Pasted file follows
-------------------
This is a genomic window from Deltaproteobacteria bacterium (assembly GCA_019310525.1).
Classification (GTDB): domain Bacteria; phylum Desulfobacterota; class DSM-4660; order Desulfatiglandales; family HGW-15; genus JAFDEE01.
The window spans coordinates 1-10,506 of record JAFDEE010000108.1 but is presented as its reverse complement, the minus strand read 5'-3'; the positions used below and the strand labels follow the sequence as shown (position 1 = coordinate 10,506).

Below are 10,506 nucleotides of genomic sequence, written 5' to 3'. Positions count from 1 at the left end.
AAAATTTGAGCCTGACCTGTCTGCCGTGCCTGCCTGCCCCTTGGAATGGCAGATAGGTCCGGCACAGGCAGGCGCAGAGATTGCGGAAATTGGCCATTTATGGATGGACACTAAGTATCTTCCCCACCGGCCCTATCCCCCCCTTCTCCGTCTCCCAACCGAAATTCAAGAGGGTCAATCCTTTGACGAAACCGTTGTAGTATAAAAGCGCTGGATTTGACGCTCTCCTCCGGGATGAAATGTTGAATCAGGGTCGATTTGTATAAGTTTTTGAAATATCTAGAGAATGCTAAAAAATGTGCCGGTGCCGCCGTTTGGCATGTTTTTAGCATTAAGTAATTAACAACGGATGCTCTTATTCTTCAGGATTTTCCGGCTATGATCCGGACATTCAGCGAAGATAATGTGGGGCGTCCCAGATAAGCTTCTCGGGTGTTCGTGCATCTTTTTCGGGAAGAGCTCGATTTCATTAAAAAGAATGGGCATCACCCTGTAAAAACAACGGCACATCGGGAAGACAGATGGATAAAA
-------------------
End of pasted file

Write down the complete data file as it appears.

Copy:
This is a genomic window from Deltaproteobacteria bacterium (assembly GCA_019310525.1).
Classification (GTDB): domain Bacteria; phylum Desulfobacterota; class DSM-4660; order Desulfatiglandales; family HGW-15; genus JAFDEE01.
The window spans coordinates 1-10,506 of record JAFDEE010000108.1 but is presented as its reverse complement, the minus strand read 5'-3'; the positions used below and the strand labels follow the sequence as shown (position 1 = coordinate 10,506).

Below are 10,506 nucleotides of genomic sequence, written 5' to 3'. Positions count from 1 at the left end.
AAAATTTGAGCCTGACCTGTCTGCCGTGCCTGCCTGCCCCTTGGAATGGCAGATAGGTCCGGCACAGGCAGGCGCAGAGATTGCGGAAATTGGCCATTTATGGATGGACACTAAGTATCTTCCCCACCGGCCCTATCCCCCCCTTCTCCGTCTCCCAACCGAAATTCAAGAGGGTCAATCCTTTGACGAAACCGTTGTAGTATAAAAGCGCTGGATTTGACGCTCTCCTCCGGGATGAAATGTTGAATCAGGGTCGATTTGTATAAGTTTTTGAAATATCTAGAGAATGCTAAAAAATGTGCCGGTGCCGCCGTTTGGCATGTTTTTAGCATTAAGTAATTAACAACGGATGCTCTTATTCTTCAGGATTTTCCGGCTATGATCCGGACATTCAGCGAAGATAATGTGGGGCGTCCCAGATAAGCTTCTCGGGTGTTCGTGCATCTTTTTCGGGAAGAGCTCGATTTCATTAAAAAGAATGGGCATCACCCTGTAAAAACAACGGCACATCGGGAAGACAGATGGATAAAA